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Export-Counter

JuanPablo Jofre|Last Updated: 12/17/2016
|
3 Contributors

SYNOPSIS

Exports performance counter data to log files.

SYNTAX

Export-Counter [-Path] <String> [-FileFormat <String>] [-MaxSize <UInt32>]
 -InputObject <PerformanceCounterSampleSet[]> [-Force] [-Circular] [<CommonParameters>]

DESCRIPTION

The Export-Counter cmdlet exports performance counter data (PerformanceCounterSampleSet objects) to log files in binary performance log (.blg), comma-separated value (.csv), or tab-separated value (.tsv) format. You can use this cmdlet to log performance counter data.

The Export-Counter cmdlet is designed to export data that is returned by the Get-Counter and Import-Counter cmdlets.

This cmdlet runs only on Windows 7, Windows Server 2008 R2, and later versions of Windows.

EXAMPLES

Example 1: Export counter data to a file

PS C:\> Get-Counter "\Processor(*)\% Processor Time" | Export-Counter -Path $home\Counters.blg

This command exports counter data to a BLG file.

The command uses the Get-Counter cmdlet to collect processor time data. It uses a pipeline operator (|) to send the data to the Export-Counter cmdlet. The Export-Counter command uses the Path variable to specify the output file.

Because the data set might be very large, this command sends the data to Export-Counter through the pipeline. If the data were saved in a variable, the command might use a disproportionate amount of memory.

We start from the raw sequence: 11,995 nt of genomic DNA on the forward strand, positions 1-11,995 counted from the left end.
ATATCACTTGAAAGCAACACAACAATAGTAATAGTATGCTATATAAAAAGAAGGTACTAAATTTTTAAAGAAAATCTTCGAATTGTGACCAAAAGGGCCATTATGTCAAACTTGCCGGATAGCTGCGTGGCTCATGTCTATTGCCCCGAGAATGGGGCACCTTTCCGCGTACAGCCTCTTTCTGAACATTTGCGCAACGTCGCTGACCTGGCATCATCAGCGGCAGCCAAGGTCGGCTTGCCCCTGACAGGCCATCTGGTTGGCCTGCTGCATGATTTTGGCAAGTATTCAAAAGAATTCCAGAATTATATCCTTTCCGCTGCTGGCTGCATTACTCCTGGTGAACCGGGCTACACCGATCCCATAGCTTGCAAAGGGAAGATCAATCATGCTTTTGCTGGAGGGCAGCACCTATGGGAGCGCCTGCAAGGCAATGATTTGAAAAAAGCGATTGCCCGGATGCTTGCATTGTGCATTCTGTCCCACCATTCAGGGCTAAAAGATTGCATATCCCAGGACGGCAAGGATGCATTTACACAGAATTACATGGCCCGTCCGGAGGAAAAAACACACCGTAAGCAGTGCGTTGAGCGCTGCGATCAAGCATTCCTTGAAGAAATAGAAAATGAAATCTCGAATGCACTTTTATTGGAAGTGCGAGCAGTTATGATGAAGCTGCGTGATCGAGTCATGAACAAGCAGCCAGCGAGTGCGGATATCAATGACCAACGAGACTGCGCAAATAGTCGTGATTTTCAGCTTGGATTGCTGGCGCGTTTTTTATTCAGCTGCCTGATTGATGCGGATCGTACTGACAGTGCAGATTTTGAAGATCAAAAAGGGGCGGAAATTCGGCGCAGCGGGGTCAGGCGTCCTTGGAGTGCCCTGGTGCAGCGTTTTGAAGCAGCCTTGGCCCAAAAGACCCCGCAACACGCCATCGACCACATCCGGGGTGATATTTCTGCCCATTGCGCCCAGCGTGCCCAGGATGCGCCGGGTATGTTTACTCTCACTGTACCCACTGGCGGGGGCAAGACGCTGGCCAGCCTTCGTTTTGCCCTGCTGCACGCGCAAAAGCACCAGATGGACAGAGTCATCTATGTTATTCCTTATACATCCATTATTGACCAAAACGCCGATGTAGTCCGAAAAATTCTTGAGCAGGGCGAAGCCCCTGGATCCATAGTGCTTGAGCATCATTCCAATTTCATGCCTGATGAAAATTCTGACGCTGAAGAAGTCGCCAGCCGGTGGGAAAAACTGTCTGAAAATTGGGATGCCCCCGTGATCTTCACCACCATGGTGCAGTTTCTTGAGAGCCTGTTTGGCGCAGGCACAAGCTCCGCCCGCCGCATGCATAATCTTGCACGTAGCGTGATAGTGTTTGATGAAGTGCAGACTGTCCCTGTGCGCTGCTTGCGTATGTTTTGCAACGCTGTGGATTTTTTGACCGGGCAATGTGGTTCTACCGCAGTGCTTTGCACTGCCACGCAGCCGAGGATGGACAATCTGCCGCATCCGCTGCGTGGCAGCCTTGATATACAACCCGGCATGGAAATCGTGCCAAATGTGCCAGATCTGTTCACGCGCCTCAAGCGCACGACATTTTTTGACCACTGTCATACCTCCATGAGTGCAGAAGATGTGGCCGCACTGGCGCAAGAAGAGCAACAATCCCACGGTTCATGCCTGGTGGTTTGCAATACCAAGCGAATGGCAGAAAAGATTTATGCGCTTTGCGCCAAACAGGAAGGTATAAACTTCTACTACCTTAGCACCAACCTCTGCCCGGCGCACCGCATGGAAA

Example 2: Export a file to a counter file format

The first command uses the built-in Windows PowerShell conversion feature to store the value of 1 gigabyte (GB) in bytes in the $1GBInBytes variable. When you type a value followed by K (kilobyte), MB (megabyte), or GB, Windows PowerShell returns the value in bytes.
PS C:\> $1GBInBytes = 1GB

The second command uses the Import-Counter cmdlet to import performance counter data from the Threads.csv file. The example presumes that this file was previously exported by using the **Export-Counter** cmdlet. A pipeline operator (|) sends the imported data to the **Export-Counter** cmdlet. The command uses the *Path* parameter to specify the location of the output file. It uses the *Circular* and *MaxSize* parameters to direct the **Export-Counter** cmdlet to create a circular log that wraps at 1 GB.
PS C:\> Import-Counter Threads.csv | Export-Counter -Path ThreadTest.blg -Circular -MaxSize $1GBinBytes

This example convert a CSV file to a counter data BLG format.

Example 3: Get counter data from a remote computer and save the data to a file

The first command uses the Get-Counter cmdlet to collect working set counter data from Server01, a remote computer. The command saves the data in the $C variable.